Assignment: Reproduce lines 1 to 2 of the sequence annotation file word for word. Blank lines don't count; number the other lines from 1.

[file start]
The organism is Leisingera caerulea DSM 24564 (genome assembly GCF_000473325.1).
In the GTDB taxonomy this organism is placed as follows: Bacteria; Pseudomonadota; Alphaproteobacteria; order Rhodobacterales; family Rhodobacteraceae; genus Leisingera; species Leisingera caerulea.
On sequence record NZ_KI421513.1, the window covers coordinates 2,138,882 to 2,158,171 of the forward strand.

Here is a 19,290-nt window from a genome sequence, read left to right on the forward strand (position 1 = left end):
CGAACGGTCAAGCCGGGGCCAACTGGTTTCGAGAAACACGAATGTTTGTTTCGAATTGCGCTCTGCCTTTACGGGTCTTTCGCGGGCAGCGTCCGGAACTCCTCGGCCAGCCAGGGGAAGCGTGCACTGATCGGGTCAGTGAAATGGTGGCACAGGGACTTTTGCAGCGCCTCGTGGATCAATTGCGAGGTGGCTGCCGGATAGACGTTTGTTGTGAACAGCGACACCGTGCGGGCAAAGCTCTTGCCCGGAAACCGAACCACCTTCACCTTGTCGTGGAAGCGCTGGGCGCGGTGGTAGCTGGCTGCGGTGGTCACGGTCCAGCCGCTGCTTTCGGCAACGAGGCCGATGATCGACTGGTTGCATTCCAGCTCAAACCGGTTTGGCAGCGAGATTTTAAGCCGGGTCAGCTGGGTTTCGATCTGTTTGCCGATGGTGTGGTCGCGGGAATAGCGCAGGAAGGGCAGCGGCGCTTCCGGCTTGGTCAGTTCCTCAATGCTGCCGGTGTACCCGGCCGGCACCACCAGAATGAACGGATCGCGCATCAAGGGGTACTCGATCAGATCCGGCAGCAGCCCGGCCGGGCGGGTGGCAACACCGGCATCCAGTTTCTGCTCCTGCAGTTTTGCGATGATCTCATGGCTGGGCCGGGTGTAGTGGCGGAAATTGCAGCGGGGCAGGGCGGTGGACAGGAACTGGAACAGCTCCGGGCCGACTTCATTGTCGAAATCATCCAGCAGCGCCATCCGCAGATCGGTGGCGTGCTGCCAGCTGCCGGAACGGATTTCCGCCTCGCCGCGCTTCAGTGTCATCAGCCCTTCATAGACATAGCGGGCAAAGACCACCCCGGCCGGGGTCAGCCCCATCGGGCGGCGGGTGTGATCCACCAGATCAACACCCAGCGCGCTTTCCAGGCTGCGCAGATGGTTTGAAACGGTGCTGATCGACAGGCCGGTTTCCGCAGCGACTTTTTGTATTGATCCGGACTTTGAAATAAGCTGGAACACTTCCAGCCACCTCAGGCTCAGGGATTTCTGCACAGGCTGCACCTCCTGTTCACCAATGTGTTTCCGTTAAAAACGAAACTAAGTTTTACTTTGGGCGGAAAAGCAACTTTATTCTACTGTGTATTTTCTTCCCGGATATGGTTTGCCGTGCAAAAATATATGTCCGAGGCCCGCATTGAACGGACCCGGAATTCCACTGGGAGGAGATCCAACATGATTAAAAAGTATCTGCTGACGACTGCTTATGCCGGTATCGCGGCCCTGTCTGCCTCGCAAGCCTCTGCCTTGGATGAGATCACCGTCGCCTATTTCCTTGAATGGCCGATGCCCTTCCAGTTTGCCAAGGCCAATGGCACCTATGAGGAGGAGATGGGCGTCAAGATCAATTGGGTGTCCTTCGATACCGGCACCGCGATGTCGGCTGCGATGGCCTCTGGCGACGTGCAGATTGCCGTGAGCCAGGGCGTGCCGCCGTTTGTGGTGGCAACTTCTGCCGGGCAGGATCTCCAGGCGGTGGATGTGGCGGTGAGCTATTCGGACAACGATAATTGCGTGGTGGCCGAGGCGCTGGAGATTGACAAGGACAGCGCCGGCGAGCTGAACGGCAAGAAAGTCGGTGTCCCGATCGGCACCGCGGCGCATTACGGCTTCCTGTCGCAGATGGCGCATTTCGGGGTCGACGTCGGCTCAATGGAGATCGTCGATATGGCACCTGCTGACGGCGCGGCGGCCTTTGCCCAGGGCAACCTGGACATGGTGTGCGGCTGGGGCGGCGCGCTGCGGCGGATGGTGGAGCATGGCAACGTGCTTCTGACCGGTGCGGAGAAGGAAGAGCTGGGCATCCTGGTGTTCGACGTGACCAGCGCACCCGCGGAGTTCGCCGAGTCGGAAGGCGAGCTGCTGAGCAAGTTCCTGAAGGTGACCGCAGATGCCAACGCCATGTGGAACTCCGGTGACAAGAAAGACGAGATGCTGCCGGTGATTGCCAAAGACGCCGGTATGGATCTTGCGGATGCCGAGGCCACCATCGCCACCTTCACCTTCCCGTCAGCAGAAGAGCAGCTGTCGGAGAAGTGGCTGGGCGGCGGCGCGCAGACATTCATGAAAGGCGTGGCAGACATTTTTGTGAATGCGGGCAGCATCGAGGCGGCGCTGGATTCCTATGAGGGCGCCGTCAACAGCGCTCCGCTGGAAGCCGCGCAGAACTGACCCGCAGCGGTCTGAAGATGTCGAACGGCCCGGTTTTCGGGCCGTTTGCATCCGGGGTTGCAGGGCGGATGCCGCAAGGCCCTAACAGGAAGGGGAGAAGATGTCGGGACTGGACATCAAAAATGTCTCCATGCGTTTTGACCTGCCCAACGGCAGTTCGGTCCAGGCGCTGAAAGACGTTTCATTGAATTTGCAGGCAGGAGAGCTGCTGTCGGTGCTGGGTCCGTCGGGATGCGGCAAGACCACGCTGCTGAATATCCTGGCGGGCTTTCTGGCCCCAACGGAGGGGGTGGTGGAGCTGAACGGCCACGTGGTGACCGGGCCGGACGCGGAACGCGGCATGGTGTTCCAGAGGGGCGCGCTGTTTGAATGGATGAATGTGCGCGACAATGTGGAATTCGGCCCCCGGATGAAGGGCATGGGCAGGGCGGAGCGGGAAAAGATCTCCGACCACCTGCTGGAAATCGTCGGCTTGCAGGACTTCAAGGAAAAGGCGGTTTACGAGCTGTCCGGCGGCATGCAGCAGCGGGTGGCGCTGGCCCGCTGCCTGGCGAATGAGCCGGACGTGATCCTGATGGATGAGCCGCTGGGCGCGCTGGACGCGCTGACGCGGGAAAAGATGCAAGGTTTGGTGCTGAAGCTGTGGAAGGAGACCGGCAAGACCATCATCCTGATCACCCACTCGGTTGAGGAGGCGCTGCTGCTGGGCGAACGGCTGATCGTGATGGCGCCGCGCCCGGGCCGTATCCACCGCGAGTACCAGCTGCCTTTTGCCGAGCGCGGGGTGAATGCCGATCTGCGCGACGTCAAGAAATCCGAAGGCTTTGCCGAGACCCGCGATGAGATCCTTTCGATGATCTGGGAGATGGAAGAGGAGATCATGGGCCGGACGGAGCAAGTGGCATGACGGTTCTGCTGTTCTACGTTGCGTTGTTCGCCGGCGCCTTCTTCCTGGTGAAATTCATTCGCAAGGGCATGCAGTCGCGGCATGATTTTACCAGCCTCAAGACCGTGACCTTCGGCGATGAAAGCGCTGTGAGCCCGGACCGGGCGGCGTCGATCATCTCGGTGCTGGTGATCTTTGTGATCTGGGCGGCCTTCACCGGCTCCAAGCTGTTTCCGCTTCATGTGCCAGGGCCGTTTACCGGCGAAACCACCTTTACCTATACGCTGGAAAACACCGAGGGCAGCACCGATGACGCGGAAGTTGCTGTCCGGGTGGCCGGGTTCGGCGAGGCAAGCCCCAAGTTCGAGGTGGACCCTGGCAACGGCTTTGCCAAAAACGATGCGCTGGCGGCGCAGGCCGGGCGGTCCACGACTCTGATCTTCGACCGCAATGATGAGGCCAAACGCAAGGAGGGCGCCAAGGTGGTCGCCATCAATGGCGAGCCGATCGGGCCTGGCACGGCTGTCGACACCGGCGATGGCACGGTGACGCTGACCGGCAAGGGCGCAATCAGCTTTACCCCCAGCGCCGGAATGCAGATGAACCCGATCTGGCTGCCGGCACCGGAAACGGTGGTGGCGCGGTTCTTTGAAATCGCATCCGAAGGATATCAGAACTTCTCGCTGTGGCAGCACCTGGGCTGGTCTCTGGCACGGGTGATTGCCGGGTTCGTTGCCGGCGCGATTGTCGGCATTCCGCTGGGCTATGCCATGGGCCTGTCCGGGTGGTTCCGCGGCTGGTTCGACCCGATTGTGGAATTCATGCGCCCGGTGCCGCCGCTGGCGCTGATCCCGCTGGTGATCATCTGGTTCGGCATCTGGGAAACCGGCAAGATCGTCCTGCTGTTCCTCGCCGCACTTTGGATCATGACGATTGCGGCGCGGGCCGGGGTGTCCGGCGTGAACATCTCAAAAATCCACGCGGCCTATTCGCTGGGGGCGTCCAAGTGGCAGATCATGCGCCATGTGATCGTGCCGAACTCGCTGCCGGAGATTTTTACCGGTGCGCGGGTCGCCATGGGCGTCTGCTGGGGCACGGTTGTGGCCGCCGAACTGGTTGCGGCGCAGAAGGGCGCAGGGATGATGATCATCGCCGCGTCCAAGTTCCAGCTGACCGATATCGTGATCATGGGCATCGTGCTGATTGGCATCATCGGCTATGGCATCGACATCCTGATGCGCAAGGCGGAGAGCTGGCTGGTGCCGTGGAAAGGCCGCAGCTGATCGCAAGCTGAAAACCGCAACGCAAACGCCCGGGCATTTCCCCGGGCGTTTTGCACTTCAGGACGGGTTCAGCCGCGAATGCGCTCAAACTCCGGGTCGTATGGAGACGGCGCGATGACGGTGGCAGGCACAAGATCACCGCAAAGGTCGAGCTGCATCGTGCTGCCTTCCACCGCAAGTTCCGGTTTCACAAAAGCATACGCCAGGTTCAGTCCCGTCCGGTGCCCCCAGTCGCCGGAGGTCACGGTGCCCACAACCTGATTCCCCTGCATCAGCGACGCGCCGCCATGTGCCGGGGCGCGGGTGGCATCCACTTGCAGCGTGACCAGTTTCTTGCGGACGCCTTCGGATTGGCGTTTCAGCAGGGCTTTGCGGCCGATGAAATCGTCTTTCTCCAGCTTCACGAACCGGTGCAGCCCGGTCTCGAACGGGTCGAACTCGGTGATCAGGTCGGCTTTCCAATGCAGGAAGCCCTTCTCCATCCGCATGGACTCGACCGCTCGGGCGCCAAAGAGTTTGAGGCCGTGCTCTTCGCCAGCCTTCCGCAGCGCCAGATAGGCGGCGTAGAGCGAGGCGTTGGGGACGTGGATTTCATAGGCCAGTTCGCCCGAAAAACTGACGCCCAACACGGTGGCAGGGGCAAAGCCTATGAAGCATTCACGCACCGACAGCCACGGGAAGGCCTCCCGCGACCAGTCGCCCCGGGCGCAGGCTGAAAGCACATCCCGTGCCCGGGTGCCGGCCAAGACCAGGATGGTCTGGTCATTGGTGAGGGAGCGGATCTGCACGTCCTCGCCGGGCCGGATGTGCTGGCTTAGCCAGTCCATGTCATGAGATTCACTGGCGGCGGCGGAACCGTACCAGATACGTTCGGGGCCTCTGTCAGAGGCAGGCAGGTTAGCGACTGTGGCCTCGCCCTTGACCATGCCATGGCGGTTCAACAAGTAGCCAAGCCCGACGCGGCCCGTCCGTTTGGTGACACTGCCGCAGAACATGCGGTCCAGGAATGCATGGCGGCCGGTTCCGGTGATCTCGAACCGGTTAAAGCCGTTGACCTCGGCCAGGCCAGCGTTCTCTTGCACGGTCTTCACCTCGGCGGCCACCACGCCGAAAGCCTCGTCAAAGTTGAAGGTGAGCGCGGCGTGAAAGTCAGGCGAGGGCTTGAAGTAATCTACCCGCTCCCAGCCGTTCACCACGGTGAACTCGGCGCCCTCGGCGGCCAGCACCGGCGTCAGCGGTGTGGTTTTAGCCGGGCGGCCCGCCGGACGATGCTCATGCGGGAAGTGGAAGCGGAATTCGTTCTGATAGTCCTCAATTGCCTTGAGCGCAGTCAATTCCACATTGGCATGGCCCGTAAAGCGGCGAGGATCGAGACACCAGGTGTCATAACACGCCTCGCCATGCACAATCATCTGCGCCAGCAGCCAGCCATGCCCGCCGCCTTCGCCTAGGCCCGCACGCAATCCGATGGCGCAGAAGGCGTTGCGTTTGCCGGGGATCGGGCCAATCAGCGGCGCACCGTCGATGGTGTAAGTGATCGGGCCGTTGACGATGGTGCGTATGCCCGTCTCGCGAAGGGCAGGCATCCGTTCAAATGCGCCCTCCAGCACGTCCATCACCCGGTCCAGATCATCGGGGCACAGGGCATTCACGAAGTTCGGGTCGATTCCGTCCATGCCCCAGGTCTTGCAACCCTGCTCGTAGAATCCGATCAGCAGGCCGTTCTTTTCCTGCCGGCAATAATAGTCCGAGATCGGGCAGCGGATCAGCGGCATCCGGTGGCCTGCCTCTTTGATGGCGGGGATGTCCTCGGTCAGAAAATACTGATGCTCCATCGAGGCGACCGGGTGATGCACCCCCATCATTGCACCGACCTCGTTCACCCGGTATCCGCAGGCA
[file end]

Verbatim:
The organism is Leisingera caerulea DSM 24564 (genome assembly GCF_000473325.1).
In the GTDB taxonomy this organism is placed as follows: Bacteria; Pseudomonadota; Alphaproteobacteria; order Rhodobacterales; family Rhodobacteraceae; genus Leisingera; species Leisingera caerulea.